Sunday, December 23, 2012

Are You Racing Your Kindle Novels? Here’s How…


How Competitive at Winning Your Interest Are The Books You’re Now Reading?  
And What Can This Teach You?

I didn’t realize it but I have a real horse race taking place on my Kindle. I didn’t plan it this way but I noticed that my 1, 2, 3, and 4 titles kept changing place. I usually read five to ten books at a time. This is not hard to do as long as the books are different in kind. Right now I have four books that are neck and neck in claiming my attention.
Win, Place, & Show

This morning first place is held by a 1890’s historical romance. In second place is an Amish romance. Third is claimed by a book of short stories by Alice Munro. And at a close fourth place is a romance that takes place on a Mississippi paddle boat. None of these stories are confusable with the others. Each is being read for enjoyment. (I must say, Alice Munro, is being read because, like a vitamin, ‘it’s said to be good for me’ – fortunately, she is just as enjoyable as the others.)

Go to the Races

When I open my Kindle I have a choice. I can continue reading the last book I was reading or I can go to the list of books and select another book I am reading or even start a new book. It all gets down to which book, of the books I'm reading, has most captured my interest. Has the book I was last reading flagged? Are we at a sagging middle in that book? Or do I just feel like reading a different book? I noticed that the Amish book has been wining very often since it entered the race. I think the Amish book offers more rewards for reading per page. But this is also a matter taste: like when you want to eat something salty and not have a sweet.

It’s Just a Measure of ‘Come Back’ Interest

Since books will be finished and new books added while the race is still going on, (the race never stops), it’s not a race to see who wins at a given length (like the mile and a quarter). It’s a race to see how different books stack up against each other in commanding a reader's interest at any given moment.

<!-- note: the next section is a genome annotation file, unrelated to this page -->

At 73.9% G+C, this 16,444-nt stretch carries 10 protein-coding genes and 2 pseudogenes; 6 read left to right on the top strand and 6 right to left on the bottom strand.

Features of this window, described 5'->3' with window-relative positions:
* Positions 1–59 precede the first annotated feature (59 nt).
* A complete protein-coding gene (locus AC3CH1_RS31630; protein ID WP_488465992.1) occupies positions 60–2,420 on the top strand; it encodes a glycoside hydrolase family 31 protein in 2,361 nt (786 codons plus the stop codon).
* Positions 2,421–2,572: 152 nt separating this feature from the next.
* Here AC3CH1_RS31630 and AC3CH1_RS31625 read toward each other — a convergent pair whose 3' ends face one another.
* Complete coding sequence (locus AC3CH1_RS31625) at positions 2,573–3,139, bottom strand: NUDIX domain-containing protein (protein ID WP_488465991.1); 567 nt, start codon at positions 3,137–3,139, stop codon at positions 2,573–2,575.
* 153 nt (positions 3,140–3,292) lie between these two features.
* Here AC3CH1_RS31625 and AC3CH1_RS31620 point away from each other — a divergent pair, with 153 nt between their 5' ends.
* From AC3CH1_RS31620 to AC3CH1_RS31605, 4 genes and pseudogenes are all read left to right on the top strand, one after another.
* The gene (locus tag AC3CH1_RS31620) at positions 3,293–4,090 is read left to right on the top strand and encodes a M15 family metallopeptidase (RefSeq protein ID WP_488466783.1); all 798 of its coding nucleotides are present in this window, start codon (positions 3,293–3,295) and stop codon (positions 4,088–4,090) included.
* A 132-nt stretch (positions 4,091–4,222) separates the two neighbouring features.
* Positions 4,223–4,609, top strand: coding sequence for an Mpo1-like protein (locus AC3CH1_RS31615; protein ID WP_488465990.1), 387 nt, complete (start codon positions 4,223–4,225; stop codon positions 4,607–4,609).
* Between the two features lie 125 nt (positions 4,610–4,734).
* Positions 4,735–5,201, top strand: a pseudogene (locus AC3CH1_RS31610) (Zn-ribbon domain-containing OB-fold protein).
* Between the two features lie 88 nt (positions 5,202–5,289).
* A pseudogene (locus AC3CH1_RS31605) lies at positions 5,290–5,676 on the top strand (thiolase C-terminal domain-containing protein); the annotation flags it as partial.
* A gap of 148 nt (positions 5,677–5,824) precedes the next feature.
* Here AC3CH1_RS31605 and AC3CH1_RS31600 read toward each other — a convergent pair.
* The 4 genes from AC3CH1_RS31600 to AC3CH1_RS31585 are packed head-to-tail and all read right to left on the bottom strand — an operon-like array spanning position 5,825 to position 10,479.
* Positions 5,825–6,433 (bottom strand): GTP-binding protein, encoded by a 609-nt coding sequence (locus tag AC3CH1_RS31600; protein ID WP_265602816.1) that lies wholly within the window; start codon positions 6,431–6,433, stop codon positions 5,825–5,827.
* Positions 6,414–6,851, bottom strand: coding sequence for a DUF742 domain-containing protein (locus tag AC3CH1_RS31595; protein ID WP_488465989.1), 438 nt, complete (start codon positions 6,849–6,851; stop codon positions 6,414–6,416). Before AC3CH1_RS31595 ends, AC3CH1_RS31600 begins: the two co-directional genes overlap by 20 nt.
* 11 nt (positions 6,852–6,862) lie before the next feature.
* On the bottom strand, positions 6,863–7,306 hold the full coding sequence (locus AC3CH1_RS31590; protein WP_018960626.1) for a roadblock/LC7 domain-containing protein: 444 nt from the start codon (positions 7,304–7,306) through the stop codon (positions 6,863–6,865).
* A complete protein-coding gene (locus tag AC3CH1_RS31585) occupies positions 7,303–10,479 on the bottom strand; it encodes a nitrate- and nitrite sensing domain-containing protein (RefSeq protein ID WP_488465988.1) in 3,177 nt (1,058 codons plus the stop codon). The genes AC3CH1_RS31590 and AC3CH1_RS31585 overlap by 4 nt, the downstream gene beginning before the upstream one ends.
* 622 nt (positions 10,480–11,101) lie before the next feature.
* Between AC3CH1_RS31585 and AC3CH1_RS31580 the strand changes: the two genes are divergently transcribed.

What you can learn if you are a writer.

If you’re a writer, it is instructive to observe how given books compete for your interest at various stages of their plots. It is also interesting to note what is happening in a narrative when you switch to one of the other books.  (Why did you switch?)

Some Books You Never Go Back To

I’ve noticed that some books drop behind as new books are added and old books are finished. Some of these books never get finished. I think much can be learned from the books you did not finish.  The world of reading is changing. The eBook reader has turned the old stack of books into cable TV. On cable TV you can change stations and thus progams with the click of a button. While cable TV has offered up to 500 stations, my Kindle now has over 1,200 books on it. That dwarfs cable TV.


So Much to Read & So Little Time

With so many books waiting to read and so little time to read, the competition is fierce. Writing today must compete with hundreds of books that are just a click away. There is also no physical book in the room to remind a reader of his need to finish that book. Indeed, writers today must write in a way that can compete with several other books being read at the same time.

In order to do this well, writers should ‘go to the races’ and observe which ‘horses’ are winning and which are losing. Writers may not know it, but they are going to be in that race and it is a race for survival.



No comments:

Post a Comment